Are we too insulated and sheltered in our bubbles of technology and layers of paperwork to look out the window and connect with the very real risks that are all but slapping us in the face until after it’s too late?
Apparently, yes. Maybe that’s harsh, but I don’t care. Shame on us.
If you’re a security manager thinking, But, what could they have done? Stop right there. You have a serious knowledge gap—and you need to fill it.
I won’t discuss tactics here and, in any case, if I claimed to be a SME in this particular area of tactics and countermeasures, I’d be lying. I’m not; however, there are plenty of people out there who are. If this sort of thing may be a risk faced by you or your organization, you need to go find some of them, posthaste. I’ll give you a hint. A good place to start is by looking for combat arms veterans, with combat experience, and drilling down from there. It’s not the only place to find those skills, but it’s a good one.
The same New York Times article referenced above also quoted Chris Robinette, the president of Prevent Advisors, a security advisory company for sports and entertainment venues as saying, “There’s no manual for this.” And he, at least with respect to providing security, is correct. There is, however, a “manual” for how to figure out doing it effectively each time.
A personal pet-peeve is hearing people start a planning session or procedure development project by saying, “We don’t need to reinvent the wheel here.”
Actually, you might. If you don’t dig in and find out, how will you ever know before something goes wrong? Checklists are good tools, I like them. I develop them for specific areas of risk, and I think they are good references. Previously developed plans and procedures can also be useful; however, these things are only as good as the assumptions, terrain, and risks they were based on. Using a standard checklist or security protocol from another venue, event, or mission can always bite you because different environments, different objectives, and, frankly, different assets to protect, are going to lead to different threats that require different countermeasures.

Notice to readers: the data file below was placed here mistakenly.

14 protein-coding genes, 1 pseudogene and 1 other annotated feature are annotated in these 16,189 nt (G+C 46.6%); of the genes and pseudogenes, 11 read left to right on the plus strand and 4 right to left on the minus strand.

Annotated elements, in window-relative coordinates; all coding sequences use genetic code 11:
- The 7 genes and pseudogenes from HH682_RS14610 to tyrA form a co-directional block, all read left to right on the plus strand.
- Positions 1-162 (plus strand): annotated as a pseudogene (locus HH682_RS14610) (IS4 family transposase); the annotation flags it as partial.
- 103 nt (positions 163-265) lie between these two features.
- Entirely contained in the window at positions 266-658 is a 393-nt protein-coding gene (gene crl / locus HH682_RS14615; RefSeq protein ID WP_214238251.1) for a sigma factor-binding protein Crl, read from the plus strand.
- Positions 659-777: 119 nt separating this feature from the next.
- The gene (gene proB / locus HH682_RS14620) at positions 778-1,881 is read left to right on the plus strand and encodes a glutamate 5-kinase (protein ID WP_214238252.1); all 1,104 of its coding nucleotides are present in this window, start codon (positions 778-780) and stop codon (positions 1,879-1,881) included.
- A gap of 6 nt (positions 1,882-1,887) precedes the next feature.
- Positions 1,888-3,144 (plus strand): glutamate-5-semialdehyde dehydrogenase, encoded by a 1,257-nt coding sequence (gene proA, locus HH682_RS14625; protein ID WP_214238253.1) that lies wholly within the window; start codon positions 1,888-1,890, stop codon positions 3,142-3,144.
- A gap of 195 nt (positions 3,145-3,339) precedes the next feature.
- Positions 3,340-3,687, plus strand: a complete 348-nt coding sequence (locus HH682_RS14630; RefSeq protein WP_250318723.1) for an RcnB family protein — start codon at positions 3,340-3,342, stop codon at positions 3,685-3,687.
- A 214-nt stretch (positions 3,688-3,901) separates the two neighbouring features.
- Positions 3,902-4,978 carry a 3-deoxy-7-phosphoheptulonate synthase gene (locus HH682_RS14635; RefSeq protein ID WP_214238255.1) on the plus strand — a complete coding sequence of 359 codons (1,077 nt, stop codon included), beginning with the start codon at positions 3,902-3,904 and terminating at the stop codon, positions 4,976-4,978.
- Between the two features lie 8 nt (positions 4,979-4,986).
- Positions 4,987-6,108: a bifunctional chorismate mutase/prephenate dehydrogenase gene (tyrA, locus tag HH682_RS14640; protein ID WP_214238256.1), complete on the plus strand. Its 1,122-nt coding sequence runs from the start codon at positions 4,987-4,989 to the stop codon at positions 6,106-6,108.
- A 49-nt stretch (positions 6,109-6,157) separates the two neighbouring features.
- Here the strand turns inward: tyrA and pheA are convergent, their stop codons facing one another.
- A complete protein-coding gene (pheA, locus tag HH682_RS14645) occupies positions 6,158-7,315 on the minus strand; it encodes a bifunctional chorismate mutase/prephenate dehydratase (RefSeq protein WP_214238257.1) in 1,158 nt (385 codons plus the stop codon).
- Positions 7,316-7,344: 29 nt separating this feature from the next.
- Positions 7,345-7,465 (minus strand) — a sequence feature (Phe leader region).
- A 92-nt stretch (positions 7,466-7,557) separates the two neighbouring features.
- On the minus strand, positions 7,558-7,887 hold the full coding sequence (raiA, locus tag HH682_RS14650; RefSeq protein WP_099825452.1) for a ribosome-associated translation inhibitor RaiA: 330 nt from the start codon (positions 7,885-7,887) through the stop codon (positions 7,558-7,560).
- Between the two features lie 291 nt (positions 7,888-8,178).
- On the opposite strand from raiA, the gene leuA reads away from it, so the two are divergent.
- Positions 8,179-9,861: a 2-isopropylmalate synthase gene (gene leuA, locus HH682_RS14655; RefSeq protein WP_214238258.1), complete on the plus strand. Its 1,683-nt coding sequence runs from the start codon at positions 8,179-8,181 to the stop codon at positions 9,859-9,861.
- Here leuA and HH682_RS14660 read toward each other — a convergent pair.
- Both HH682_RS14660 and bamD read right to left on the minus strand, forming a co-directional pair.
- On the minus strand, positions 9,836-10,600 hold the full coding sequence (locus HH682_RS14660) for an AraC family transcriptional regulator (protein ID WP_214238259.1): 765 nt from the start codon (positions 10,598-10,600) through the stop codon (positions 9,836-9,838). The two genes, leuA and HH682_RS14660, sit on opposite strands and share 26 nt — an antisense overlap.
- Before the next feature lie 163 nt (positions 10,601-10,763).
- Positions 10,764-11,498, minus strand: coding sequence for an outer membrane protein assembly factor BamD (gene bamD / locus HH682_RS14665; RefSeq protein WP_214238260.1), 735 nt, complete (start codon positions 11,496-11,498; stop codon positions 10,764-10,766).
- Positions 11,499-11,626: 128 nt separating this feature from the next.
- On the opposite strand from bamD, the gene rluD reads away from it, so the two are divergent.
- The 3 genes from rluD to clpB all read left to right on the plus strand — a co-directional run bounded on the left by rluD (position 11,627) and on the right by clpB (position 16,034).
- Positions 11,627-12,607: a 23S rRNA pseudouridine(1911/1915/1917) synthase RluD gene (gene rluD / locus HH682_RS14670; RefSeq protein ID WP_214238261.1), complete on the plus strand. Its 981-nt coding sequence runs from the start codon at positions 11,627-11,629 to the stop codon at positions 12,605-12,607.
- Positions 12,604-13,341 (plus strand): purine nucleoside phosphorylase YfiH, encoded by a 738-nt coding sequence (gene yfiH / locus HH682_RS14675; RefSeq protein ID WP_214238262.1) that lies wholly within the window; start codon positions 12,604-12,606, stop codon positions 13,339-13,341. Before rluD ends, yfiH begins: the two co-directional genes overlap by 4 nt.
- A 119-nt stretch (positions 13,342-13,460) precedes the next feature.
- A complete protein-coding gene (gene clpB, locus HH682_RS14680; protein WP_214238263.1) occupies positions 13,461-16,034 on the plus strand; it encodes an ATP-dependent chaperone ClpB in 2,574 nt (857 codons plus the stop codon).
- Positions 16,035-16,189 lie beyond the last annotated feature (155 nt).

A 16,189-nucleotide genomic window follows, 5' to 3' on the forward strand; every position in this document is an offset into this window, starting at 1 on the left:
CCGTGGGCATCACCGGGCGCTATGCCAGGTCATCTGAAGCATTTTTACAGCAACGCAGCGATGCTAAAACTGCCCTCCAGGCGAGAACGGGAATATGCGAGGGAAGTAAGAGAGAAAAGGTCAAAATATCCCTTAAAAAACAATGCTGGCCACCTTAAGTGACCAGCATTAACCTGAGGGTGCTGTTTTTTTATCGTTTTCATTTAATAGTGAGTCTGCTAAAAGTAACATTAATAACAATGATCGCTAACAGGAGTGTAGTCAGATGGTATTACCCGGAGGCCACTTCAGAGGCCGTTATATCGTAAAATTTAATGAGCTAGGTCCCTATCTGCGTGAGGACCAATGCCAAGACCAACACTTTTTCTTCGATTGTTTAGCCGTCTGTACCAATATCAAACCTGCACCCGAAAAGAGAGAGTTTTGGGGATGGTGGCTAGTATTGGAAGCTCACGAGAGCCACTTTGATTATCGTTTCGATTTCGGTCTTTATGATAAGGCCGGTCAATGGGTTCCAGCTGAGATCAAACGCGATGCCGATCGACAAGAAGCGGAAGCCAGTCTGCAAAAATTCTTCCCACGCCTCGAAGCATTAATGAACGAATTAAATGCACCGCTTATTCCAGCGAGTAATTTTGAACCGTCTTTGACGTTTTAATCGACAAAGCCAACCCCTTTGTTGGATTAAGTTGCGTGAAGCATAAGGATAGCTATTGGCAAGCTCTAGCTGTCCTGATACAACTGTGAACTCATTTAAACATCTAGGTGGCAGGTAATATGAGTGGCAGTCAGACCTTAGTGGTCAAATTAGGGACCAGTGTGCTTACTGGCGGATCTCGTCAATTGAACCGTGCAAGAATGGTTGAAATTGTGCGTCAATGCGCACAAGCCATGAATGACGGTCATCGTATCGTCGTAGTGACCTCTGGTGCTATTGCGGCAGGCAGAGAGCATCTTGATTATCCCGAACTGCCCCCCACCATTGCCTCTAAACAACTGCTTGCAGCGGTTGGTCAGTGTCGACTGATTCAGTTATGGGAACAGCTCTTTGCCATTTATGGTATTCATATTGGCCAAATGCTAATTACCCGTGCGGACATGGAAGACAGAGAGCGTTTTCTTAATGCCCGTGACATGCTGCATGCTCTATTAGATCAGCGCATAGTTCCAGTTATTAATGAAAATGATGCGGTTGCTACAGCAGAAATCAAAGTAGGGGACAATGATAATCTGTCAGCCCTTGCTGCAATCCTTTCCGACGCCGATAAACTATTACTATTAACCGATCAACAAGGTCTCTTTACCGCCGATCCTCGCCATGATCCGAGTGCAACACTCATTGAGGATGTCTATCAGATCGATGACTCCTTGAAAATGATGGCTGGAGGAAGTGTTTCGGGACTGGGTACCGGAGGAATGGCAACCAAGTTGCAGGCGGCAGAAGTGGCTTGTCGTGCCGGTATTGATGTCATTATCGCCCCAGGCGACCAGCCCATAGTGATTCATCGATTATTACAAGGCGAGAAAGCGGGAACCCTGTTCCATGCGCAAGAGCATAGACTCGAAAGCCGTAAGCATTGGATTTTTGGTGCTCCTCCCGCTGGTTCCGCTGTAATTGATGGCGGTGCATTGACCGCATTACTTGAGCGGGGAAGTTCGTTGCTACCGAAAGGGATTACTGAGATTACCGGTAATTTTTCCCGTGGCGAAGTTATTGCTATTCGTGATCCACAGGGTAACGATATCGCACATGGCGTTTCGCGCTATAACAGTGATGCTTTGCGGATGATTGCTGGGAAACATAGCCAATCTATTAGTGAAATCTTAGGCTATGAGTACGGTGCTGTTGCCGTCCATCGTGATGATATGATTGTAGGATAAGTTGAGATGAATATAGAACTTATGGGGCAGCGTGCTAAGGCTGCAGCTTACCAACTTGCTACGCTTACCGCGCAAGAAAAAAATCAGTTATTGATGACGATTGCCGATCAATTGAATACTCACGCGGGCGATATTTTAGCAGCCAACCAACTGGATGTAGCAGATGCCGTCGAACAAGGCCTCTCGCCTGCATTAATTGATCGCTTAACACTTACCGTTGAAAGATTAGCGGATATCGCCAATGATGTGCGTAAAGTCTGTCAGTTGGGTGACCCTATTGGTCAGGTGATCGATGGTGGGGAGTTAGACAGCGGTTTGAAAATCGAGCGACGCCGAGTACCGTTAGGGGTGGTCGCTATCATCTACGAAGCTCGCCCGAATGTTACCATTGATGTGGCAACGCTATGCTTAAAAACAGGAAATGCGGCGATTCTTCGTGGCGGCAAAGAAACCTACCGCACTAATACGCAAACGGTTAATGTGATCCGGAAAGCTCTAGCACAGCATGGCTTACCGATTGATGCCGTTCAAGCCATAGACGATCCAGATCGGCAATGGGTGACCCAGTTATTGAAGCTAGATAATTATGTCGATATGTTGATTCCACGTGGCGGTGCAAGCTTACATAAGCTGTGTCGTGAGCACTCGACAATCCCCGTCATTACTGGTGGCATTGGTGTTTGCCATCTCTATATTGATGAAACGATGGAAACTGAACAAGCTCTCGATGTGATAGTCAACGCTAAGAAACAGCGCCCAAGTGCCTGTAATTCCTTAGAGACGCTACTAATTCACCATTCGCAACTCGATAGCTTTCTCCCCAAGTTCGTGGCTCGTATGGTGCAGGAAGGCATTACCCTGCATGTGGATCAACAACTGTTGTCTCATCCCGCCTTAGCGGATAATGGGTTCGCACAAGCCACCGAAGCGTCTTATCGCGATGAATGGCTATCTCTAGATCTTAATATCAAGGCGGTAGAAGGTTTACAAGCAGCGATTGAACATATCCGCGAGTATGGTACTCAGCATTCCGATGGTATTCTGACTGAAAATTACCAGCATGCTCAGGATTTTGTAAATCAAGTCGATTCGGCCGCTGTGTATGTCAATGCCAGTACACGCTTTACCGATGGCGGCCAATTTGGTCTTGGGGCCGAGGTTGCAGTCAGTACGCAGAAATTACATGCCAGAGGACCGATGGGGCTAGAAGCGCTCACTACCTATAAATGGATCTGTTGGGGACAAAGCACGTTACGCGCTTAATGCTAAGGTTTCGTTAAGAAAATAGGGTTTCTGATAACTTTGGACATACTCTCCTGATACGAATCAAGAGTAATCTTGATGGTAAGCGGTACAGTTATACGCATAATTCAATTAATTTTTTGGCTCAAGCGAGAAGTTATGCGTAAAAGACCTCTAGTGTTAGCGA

Some of the most catastrophic security incidents I’ve ever seen directly resulted from “lessons learned” from one environment being applied in a different one, where they should not have been. This led to disasters that were completely predictable and avoidable, had somebody only understood how differing circumstances impacted the risk.
If you’re a security manager or event planner thinking, But, how could they have known? Read on. That I will discuss here. The security industry apparently needs to learn the same lesson as the surface navy right now. In short, it needs to get back to the basics.
Here’s the Twitter summary: Before applying your model of protection, do terrain and threat analysis.
This might sound complicated, but it doesn’t need to be. There are a lot of ways to approach doing this, some harder than others. Fortunately, there’s no need to create anything new, or to get really fancy and sophisticated. The military has been doing risky things for quite some time, and has developed some pretty good tools for assessing and addressing threats, tools that are simple enough for even us knuckle draggers to figure out.